The plane is not yours

So why small onboard? Let’s start with the basic premise of flying commercial. The plane – it’s not yours. You are not flying on a private jet, you have not paid to sit in an e-z boy lounger and get your feet massaged while listening to Brian Eno play live ambient music to an audience of you. You have purchased a ticket to do something miraculous – you will fly hundreds, if not thousands of miles IN THE AIR at an incredible speed. Sadly, you will not do this alone – there are other people on the plane. They have to be. Considering the multitudes of people it takes to get you onto the plane, keep the plane in the air plus the raw materials needed, it’s amazing how cheap the ticket is. Let’s take a moment to accept that we will be flying in the company of strangers, but still be amazed and grateful for the privilege.

The bottom line is there is simply NOT ENOUGH ROOM for everyone to have large carry on. You are sharing the overhead bins with all people aboard the plane. When each person has a big bag, it gets worse for everyone. It makes each passenger stress as they line up way too early to get onto the plane so that they can get a spot for their bag near their seat. It massively increases the time it takes everyone to get on because people are blocking the aisles shuffling around the plane trying to make their onboard fit. Multiply that when you get off the plane. It’s borderline dangerous when people attempt to lift and take down their bags stuffed with bullion and rocks from the overhead. There are only a few people who genuinely need a lot of onboard: people with kids or those traveling with fragile things that cannot be checked (we’re talking family heirlooms, not your Game of Thrones box set). Think hard: do you *really* need everything on board? Will you use it during the flight? Is it irreplaceable or extremely valuable? If not, checkity check it. You don’t need it onboard with you. Flying with less makes it easier for those who absolutely have to travel with more, and everyone one else as well.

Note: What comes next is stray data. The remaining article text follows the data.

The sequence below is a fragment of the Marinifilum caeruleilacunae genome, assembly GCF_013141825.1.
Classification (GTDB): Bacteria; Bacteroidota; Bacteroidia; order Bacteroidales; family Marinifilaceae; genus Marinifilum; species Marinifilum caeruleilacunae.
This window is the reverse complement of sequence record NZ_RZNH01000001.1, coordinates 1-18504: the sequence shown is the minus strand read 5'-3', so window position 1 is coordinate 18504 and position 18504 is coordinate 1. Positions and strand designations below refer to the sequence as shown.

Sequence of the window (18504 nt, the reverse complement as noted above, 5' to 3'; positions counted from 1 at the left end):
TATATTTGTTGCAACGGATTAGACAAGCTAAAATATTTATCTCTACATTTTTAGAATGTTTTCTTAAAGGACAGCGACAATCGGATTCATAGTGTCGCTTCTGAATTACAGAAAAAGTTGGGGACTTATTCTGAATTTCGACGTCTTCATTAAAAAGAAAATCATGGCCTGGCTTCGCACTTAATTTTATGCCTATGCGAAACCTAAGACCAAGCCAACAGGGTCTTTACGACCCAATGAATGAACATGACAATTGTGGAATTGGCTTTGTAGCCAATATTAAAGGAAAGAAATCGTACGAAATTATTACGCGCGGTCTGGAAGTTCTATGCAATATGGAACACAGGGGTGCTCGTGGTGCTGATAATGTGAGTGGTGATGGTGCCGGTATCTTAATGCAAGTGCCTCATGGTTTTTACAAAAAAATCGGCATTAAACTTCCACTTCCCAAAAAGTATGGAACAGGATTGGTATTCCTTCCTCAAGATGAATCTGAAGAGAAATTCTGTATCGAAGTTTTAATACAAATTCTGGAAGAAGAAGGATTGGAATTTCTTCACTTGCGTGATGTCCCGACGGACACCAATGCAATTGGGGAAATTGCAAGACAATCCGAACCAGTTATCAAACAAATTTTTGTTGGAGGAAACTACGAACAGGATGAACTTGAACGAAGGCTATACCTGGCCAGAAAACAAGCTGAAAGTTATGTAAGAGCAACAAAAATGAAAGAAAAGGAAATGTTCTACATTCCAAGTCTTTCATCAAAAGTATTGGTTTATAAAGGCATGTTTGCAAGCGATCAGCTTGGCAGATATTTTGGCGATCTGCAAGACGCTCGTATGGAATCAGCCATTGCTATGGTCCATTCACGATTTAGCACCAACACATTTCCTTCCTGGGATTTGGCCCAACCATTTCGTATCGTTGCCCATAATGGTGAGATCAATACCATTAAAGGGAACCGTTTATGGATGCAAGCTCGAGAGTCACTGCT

A small onboard is worth it

Still not convinced a small onboard is worth it? A small carry-on will significantly reduce your own stress. Security is a breeze because you can quickly pull out your electronics and liquids. Repacking after the scanner takes just a few seconds. Getting to the gate is a snap – if you have to run for your connection, you’ll be *so happy* you don’t have a trolley that people trip over, doesn’t do corners well or a heavy backpack that starts to feel as though it’s pulling you in the opposite direction. Stuck for two days in Schiphol? You can meander through the airport in peace and marvel at the whimsy of the Dutch (seriously, that airport is a hoot if you have time to take notice). You are free, light as a feather and nimble as a jack rabbit. Once you’re at the gate, you don’t need to find somewhere for your onboard to be without being a nuisance to others, it can sit on your lap or easily under your seat, plus you’ve still got leg-room. No seats left at the gate or stuck on a bus? No worries, your bag isn’t heavy, you don’t mind standing for a while with it, or having it nestled between your feet. Check your bags at the gate? Nope. Not you. Boarding the plane is a cinch – you don’t worry about getting space for your carry on, you can sit and wait peacefully until everyone else is onboard, meander to your seat and get ready for the flight. Ditto for de-planing. Just sit and wait until it’s your time to get off. You should try it. It’s more than worth the cost of the checked bags, the worry about delays and boarding chaos. It is bliss.

If you don’t want to travel with small onboard for the greater good, do it for yourself. You’ll be glad you did.